• What are the primary producers, 1st, 2nd and 3rd consumers in this marine food web?
  • Construct food web

Marine Food Web (2:10)

pyramid of energy 1 05
Pyramid of Energy (1:05)

The transfer of energy within an ecosystem is called the pyramid of energy.

Energy originally produced is not lost, just changed into different forms of energy such as heat.

Energy can also be stored—more than ½ of the potential energy in each food molecule is lost as heat energy during cellular respiration.

pyramid of numbers 1 55
Pyramid of numbers (1:55)
  • The loss of energy between the trophic levels explains why there are fewer organisms in each higher level than the previous one.
  • This relationship is called the pyramid of numbers.
slide22

The pyramid of numbers does not apply to all food chains. An exception would be where a large organism is fed upon by smaller ones. Example: a dog infested with parasites.

biomass 1 24
Biomass (1:24)
  • Biomass is the amount of dried organic matter at different trophic levels.
  • Most ecosystems have a pyramid of biomass.
  • Aquatic systems do not form a pyramid because most of the producers are microscopic algae.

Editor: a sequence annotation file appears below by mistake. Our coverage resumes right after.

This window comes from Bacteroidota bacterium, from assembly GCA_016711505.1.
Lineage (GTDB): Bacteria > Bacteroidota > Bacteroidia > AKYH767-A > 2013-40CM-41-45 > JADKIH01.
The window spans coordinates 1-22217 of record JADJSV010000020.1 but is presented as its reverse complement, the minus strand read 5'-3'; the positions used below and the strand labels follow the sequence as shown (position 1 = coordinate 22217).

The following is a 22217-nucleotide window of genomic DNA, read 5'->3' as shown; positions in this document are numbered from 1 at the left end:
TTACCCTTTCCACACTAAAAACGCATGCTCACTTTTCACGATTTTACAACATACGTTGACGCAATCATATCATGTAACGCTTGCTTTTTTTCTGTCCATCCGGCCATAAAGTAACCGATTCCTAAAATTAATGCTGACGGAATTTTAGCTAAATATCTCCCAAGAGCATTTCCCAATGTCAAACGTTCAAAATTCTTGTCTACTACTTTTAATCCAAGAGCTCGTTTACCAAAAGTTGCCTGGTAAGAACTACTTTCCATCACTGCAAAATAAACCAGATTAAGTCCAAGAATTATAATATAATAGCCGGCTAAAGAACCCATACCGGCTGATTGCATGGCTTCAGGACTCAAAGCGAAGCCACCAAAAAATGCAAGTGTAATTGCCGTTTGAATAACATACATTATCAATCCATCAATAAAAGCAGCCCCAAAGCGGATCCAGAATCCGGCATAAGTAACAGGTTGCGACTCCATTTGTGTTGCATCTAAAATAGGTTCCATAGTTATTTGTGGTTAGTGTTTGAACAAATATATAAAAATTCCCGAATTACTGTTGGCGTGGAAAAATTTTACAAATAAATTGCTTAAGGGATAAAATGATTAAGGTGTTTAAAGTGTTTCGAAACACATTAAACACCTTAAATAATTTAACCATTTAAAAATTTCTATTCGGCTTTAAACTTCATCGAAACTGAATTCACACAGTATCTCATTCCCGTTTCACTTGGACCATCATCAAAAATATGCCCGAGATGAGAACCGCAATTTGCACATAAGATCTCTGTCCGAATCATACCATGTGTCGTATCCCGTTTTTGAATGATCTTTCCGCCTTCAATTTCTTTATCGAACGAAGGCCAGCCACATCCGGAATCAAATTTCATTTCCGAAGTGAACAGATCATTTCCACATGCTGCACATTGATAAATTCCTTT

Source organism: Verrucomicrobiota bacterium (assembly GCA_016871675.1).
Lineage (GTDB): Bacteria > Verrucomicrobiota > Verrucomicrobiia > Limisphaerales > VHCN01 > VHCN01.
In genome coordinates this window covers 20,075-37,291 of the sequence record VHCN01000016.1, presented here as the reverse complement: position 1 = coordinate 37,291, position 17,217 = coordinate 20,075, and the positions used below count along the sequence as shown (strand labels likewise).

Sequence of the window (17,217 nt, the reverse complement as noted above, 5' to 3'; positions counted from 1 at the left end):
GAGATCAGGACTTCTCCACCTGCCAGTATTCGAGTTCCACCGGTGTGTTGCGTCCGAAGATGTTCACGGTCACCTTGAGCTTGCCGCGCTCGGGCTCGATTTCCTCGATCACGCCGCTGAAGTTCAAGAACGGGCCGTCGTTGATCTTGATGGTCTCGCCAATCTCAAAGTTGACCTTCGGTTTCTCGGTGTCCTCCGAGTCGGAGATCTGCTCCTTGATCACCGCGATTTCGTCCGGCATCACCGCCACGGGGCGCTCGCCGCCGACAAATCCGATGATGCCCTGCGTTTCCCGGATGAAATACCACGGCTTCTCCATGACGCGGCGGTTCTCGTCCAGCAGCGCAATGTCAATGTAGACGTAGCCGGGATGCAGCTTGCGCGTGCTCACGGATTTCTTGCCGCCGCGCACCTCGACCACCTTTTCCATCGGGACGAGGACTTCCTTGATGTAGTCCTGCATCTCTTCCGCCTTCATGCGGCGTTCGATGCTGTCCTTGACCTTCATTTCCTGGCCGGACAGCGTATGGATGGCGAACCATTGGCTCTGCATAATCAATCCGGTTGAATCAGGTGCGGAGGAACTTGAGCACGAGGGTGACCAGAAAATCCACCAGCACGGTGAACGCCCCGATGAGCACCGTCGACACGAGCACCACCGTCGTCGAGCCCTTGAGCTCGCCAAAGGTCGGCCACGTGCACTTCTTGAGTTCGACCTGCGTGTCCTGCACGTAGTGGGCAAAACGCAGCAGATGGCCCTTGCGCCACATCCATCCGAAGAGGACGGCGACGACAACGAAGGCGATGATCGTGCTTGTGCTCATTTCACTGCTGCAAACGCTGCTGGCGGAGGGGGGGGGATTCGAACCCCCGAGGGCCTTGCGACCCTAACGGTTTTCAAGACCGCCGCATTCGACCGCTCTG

commensalism
Commensalism
  • Commensalism occurs when one organism benefits from another without aiding or harming the host.
  • Remoras are “hitchhiker” fish that eat the leftovers of larger fish. They don’t help or hurt the fish, so it’s a commensal relationship.

Whaleshark and remora

carbon cycle in an ecosystem
Carbon Cycle in an Ecosystem
  • Energy is not cycled but replaced by sunlight’s energy.
  • Carbon dioxide from aerobic respiration, fuel emissions and volcanic activity is recycled into organic and inorganic substances.
  • Click for Carbon Cycle(11:07)
mutualism
Mutualism
  • Mutualism is a mutually beneficial relationship between organisms.
  • The bee feeds on the flower and pollinates it at the same time. Both benefit.
  • Coral Reef Ecosystem(3:49)

Bee and flower

parasitism
Parasitism
  • A parasite is an organism who is dependent upon a host.
  • Indian paintbrush (Castillejaindivisa) is a parasitic plant that obtains some of its nutrients and water from host plant--bluebonnet (Lupinustexensis).

Indian paintbrush and bluebonnet

abiotic factors of the environment
Abiotic Factors of the Environment